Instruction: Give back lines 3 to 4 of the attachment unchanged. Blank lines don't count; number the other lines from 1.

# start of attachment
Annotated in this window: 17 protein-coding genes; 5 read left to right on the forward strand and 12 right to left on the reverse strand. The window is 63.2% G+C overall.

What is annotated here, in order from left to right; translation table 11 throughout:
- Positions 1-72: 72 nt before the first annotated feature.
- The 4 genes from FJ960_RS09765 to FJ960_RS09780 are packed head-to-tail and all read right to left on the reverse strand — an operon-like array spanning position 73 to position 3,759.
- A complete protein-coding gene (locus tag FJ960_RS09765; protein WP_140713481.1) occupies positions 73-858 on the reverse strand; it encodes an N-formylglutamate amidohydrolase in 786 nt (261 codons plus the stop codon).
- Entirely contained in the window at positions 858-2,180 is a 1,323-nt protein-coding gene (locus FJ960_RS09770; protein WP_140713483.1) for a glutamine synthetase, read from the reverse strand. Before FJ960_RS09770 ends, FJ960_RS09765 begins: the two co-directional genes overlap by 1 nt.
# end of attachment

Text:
- Positions 1-72: 72 nt before the first annotated feature.
- The 4 genes from FJ960_RS09765 to FJ960_RS09780 are packed head-to-tail and all read right to left on the reverse strand — an operon-like array spanning position 73 to position 3,759.